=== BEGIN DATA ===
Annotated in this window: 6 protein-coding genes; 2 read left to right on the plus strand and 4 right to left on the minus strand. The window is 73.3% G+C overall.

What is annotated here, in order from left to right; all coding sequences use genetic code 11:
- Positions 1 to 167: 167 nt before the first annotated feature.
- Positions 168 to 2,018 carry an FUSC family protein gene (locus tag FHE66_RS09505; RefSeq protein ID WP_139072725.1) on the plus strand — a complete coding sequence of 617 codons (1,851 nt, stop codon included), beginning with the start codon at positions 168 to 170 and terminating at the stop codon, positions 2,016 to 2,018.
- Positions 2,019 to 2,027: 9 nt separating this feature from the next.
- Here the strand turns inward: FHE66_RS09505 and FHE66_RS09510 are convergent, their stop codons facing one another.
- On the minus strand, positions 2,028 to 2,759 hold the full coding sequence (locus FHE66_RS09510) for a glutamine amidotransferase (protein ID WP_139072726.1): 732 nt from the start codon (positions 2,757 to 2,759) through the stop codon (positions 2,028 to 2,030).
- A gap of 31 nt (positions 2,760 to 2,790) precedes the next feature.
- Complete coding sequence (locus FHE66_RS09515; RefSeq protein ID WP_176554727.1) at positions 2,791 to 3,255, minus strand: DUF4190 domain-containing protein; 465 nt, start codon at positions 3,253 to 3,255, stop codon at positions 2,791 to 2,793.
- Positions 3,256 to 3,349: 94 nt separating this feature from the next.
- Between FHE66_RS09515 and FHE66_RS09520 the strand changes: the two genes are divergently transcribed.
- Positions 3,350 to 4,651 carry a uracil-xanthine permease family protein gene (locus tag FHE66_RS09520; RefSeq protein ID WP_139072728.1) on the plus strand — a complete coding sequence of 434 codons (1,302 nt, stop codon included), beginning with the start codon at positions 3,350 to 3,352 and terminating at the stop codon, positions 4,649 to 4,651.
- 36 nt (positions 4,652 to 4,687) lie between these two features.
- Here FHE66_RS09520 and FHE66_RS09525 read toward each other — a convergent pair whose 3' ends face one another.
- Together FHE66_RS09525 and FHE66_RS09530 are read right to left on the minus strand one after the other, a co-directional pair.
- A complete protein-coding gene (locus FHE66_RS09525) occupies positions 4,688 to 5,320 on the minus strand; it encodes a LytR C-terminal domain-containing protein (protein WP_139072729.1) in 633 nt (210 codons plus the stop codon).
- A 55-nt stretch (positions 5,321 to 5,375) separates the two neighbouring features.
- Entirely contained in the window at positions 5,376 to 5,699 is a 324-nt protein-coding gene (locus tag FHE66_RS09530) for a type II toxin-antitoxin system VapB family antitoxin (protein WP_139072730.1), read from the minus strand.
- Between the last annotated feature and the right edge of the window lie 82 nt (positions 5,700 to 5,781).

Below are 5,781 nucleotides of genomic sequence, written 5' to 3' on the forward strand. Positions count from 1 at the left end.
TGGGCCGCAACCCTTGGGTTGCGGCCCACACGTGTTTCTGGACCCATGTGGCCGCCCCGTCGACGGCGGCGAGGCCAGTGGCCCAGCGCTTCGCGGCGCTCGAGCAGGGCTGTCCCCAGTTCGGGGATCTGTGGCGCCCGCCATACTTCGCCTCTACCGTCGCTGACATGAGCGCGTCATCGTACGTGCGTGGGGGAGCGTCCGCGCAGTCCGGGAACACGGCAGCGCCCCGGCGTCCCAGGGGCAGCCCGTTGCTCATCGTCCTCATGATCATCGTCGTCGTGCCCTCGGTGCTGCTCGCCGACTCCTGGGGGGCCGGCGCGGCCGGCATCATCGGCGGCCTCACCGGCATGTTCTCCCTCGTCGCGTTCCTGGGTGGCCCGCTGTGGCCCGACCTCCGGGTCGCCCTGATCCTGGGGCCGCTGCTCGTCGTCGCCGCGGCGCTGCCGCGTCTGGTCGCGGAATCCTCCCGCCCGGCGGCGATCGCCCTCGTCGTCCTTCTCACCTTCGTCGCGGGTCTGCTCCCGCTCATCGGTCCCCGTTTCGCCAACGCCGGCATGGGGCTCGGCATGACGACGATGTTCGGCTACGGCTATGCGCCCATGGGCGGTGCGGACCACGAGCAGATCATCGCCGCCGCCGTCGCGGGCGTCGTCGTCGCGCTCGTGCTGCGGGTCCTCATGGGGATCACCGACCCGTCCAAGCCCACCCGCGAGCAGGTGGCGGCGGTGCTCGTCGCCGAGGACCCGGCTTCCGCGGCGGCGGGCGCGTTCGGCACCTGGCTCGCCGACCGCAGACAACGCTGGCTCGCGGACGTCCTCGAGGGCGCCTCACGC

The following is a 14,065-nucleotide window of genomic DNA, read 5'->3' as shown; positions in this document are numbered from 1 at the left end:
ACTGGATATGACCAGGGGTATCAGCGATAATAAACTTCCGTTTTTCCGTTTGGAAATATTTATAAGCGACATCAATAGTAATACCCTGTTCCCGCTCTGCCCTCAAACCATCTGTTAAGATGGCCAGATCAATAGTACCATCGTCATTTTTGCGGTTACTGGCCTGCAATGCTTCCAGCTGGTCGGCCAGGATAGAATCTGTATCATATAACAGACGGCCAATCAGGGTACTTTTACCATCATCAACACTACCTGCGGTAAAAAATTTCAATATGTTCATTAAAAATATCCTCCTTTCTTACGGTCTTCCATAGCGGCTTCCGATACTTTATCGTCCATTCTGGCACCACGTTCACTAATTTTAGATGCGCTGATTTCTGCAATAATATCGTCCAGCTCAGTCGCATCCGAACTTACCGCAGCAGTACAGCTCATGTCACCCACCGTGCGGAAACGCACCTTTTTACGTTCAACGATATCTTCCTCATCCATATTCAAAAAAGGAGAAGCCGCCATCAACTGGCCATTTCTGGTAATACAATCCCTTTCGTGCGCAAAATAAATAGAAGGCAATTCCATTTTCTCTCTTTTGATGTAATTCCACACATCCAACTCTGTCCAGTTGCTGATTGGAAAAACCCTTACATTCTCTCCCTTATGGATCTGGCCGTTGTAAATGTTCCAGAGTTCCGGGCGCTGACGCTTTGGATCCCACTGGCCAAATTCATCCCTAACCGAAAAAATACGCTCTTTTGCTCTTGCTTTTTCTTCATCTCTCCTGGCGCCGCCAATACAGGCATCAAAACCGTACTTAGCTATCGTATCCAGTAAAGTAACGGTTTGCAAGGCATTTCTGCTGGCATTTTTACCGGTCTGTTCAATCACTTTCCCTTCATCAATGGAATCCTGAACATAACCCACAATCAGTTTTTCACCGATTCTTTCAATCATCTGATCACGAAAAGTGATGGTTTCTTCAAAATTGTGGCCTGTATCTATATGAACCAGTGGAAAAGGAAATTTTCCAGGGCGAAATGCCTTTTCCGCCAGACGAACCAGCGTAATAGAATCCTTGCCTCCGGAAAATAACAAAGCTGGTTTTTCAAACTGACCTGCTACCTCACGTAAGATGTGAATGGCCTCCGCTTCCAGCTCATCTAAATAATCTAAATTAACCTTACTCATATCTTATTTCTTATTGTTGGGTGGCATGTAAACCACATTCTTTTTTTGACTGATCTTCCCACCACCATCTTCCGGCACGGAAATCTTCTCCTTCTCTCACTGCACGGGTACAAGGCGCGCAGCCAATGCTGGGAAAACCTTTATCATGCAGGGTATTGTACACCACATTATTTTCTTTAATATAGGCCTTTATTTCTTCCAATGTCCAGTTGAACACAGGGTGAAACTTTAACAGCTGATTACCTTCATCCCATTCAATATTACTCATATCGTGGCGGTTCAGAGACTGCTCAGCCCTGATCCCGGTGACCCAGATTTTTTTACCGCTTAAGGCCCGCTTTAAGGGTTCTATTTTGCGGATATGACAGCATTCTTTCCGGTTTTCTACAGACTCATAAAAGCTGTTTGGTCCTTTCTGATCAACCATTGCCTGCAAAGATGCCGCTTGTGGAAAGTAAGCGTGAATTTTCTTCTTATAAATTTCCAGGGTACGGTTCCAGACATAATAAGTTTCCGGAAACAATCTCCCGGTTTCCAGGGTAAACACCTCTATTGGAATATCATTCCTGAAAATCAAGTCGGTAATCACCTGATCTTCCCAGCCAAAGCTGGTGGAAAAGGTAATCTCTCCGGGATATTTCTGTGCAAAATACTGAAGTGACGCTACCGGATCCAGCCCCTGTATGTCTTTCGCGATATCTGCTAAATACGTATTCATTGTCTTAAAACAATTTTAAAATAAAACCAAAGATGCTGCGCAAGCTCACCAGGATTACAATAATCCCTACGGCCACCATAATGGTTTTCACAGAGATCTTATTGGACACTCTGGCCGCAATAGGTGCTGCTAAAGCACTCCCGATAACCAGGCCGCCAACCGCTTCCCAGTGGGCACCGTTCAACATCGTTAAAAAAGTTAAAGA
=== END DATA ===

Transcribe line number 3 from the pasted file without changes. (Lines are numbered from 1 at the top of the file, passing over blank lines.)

- Positions 1 to 167: 167 nt before the first annotated feature.